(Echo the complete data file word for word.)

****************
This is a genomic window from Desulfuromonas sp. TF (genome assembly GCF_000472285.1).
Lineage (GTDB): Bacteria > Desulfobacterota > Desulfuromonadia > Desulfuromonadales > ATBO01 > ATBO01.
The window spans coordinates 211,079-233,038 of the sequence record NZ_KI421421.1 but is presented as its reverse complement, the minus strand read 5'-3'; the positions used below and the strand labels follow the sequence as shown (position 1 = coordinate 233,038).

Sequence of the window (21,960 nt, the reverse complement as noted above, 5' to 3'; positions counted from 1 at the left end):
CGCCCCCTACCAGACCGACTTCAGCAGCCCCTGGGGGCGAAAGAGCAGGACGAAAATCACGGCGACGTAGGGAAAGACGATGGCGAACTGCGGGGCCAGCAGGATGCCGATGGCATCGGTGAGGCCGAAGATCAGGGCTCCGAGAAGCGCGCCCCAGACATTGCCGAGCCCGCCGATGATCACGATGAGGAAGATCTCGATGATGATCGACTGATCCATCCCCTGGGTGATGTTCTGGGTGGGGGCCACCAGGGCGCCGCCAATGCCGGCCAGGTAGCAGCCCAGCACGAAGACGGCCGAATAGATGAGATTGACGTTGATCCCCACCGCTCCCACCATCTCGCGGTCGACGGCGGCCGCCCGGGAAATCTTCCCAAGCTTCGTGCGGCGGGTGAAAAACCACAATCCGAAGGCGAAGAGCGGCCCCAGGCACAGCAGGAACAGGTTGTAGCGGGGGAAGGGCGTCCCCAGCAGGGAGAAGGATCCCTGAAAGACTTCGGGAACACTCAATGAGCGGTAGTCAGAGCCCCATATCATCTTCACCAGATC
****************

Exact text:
This is a genomic window from Desulfuromonas sp. TF (genome assembly GCF_000472285.1).
Lineage (GTDB): Bacteria > Desulfobacterota > Desulfuromonadia > Desulfuromonadales > ATBO01 > ATBO01.
The window spans coordinates 211,079-233,038 of the sequence record NZ_KI421421.1 but is presented as its reverse complement, the minus strand read 5'-3'; the positions used below and the strand labels follow the sequence as shown (position 1 = coordinate 233,038).

Sequence of the window (21,960 nt, the reverse complement as noted above, 5' to 3'; positions counted from 1 at the left end):
CGCCCCCTACCAGACCGACTTCAGCAGCCCCTGGGGGCGAAAGAGCAGGACGAAAATCACGGCGACGTAGGGAAAGACGATGGCGAACTGCGGGGCCAGCAGGATGCCGATGGCATCGGTGAGGCCGAAGATCAGGGCTCCGAGAAGCGCGCCCCAGACATTGCCGAGCCCGCCGATGATCACGATGAGGAAGATCTCGATGATGATCGACTGATCCATCCCCTGGGTGATGTTCTGGGTGGGGGCCACCAGGGCGCCGCCAATGCCGGCCAGGTAGCAGCCCAGCACGAAGACGGCCGAATAGATGAGATTGACGTTGATCCCCACCGCTCCCACCATCTCGCGGTCGACGGCGGCCGCCCGGGAAATCTTCCCAAGCTTCGTGCGGCGGGTGAAAAACCACAATCCGAAGGCGAAGAGCGGCCCCAGGCACAGCAGGAACAGGTTGTAGCGGGGGAAGGGCGTCCCCAGCAGGGAGAAGGATCCCTGAAAGACTTCGGGAACACTCAATGAGCGGTAGTCAGAGCCCCATATCATCTTCACCAGATC